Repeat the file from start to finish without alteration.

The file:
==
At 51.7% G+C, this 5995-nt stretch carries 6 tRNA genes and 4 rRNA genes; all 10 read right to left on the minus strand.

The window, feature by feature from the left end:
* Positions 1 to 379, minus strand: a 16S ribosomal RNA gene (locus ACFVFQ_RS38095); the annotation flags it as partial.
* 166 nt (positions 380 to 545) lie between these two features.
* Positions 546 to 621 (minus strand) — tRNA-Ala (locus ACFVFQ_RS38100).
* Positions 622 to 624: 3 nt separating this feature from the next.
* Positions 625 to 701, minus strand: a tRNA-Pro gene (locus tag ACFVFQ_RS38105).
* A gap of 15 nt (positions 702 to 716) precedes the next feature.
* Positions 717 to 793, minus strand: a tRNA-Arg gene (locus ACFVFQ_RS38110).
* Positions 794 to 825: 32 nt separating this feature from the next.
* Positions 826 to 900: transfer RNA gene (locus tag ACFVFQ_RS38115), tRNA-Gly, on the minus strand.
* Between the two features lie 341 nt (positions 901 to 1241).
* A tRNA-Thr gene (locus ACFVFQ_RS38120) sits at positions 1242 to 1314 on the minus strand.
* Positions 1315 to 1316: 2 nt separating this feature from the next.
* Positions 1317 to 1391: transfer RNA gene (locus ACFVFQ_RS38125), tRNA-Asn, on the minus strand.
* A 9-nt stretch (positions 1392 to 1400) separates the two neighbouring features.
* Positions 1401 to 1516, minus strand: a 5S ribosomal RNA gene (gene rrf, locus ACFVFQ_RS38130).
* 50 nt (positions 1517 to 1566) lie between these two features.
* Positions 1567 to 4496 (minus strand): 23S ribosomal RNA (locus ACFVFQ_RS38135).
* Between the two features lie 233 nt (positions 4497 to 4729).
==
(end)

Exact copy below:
At 51.7% G+C, this 5995-nt stretch carries 6 tRNA genes and 4 rRNA genes; all 10 read right to left on the minus strand.

The window, feature by feature from the left end:
* Positions 1 to 379, minus strand: a 16S ribosomal RNA gene (locus ACFVFQ_RS38095); the annotation flags it as partial.
* 166 nt (positions 380 to 545) lie between these two features.
* Positions 546 to 621 (minus strand) — tRNA-Ala (locus ACFVFQ_RS38100).
* Positions 622 to 624: 3 nt separating this feature from the next.
* Positions 625 to 701, minus strand: a tRNA-Pro gene (locus tag ACFVFQ_RS38105).
* A gap of 15 nt (positions 702 to 716) precedes the next feature.
* Positions 717 to 793, minus strand: a tRNA-Arg gene (locus ACFVFQ_RS38110).
* Positions 794 to 825: 32 nt separating this feature from the next.
* Positions 826 to 900: transfer RNA gene (locus tag ACFVFQ_RS38115), tRNA-Gly, on the minus strand.
* Between the two features lie 341 nt (positions 901 to 1241).
* A tRNA-Thr gene (locus ACFVFQ_RS38120) sits at positions 1242 to 1314 on the minus strand.
* Positions 1315 to 1316: 2 nt separating this feature from the next.
* Positions 1317 to 1391: transfer RNA gene (locus ACFVFQ_RS38125), tRNA-Asn, on the minus strand.
* A 9-nt stretch (positions 1392 to 1400) separates the two neighbouring features.
* Positions 1401 to 1516, minus strand: a 5S ribosomal RNA gene (gene rrf, locus ACFVFQ_RS38130).
* 50 nt (positions 1517 to 1566) lie between these two features.
* Positions 1567 to 4496 (minus strand): 23S ribosomal RNA (locus ACFVFQ_RS38135).
* Between the two features lie 233 nt (positions 4497 to 4729).